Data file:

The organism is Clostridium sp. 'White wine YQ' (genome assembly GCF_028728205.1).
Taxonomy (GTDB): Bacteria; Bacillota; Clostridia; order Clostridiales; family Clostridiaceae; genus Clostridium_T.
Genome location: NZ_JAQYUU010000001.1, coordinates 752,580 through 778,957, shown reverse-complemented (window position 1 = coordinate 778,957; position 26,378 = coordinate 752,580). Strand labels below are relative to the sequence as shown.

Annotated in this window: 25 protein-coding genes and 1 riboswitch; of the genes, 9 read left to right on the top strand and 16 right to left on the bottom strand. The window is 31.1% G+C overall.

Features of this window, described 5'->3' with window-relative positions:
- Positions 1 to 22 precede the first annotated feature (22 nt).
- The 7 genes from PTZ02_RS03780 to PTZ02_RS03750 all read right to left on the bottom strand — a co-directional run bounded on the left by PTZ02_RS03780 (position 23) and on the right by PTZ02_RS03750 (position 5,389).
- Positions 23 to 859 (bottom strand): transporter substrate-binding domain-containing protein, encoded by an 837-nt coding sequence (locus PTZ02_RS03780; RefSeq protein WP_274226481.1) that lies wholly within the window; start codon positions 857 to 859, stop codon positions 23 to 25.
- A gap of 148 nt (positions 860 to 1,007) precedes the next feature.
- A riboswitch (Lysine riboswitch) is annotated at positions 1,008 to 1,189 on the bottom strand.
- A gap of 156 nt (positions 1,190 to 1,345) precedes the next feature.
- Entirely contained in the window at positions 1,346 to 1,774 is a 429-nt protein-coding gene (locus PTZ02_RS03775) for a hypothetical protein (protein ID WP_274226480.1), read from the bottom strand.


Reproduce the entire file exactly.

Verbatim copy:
The organism is Clostridium sp. 'White wine YQ' (genome assembly GCF_028728205.1).
Taxonomy (GTDB): Bacteria; Bacillota; Clostridia; order Clostridiales; family Clostridiaceae; genus Clostridium_T.
Genome location: NZ_JAQYUU010000001.1, coordinates 752,580 through 778,957, shown reverse-complemented (window position 1 = coordinate 778,957; position 26,378 = coordinate 752,580). Strand labels below are relative to the sequence as shown.

Annotated in this window: 25 protein-coding genes and 1 riboswitch; of the genes, 9 read left to right on the top strand and 16 right to left on the bottom strand. The window is 31.1% G+C overall.

Features of this window, described 5'->3' with window-relative positions:
- Positions 1 to 22 precede the first annotated feature (22 nt).
- The 7 genes from PTZ02_RS03780 to PTZ02_RS03750 all read right to left on the bottom strand — a co-directional run bounded on the left by PTZ02_RS03780 (position 23) and on the right by PTZ02_RS03750 (position 5,389).
- Positions 23 to 859 (bottom strand): transporter substrate-binding domain-containing protein, encoded by an 837-nt coding sequence (locus PTZ02_RS03780; RefSeq protein WP_274226481.1) that lies wholly within the window; start codon positions 857 to 859, stop codon positions 23 to 25.
- A gap of 148 nt (positions 860 to 1,007) precedes the next feature.
- A riboswitch (Lysine riboswitch) is annotated at positions 1,008 to 1,189 on the bottom strand.
- A gap of 156 nt (positions 1,190 to 1,345) precedes the next feature.
- Entirely contained in the window at positions 1,346 to 1,774 is a 429-nt protein-coding gene (locus PTZ02_RS03775) for a hypothetical protein (protein ID WP_274226480.1), read from the bottom strand.